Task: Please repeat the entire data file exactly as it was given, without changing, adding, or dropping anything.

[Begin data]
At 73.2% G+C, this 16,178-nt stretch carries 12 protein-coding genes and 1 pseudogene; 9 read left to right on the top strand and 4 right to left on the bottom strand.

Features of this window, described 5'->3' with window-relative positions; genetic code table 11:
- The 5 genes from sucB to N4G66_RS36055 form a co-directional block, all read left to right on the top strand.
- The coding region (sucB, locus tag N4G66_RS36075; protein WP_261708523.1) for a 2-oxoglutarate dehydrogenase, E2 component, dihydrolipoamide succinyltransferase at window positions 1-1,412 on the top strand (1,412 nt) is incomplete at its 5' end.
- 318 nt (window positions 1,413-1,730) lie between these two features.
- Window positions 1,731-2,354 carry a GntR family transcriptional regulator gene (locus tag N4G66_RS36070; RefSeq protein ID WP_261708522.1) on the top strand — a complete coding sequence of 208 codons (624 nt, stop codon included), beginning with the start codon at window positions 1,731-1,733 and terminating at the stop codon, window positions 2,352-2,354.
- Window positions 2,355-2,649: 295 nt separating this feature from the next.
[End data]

At 73.2% G+C, this 16,178-nt stretch carries 12 protein-coding genes and 1 pseudogene; 9 read left to right on the top strand and 4 right to left on the bottom strand.

Features of this window, described 5'->3' with window-relative positions; genetic code table 11:
- The 5 genes from sucB to N4G66_RS36055 form a co-directional block, all read left to right on the top strand.
- The coding region (sucB, locus tag N4G66_RS36075; protein WP_261708523.1) for a 2-oxoglutarate dehydrogenase, E2 component, dihydrolipoamide succinyltransferase at window positions 1-1,412 on the top strand (1,412 nt) is incomplete at its 5' end.
- 318 nt (window positions 1,413-1,730) lie between these two features.
- Window positions 1,731-2,354 carry a GntR family transcriptional regulator gene (locus tag N4G66_RS36070; RefSeq protein ID WP_261708522.1) on the top strand — a complete coding sequence of 208 codons (624 nt, stop codon included), beginning with the start codon at window positions 1,731-1,733 and terminating at the stop codon, window positions 2,352-2,354.
- Window positions 2,355-2,649: 295 nt separating this feature from the next.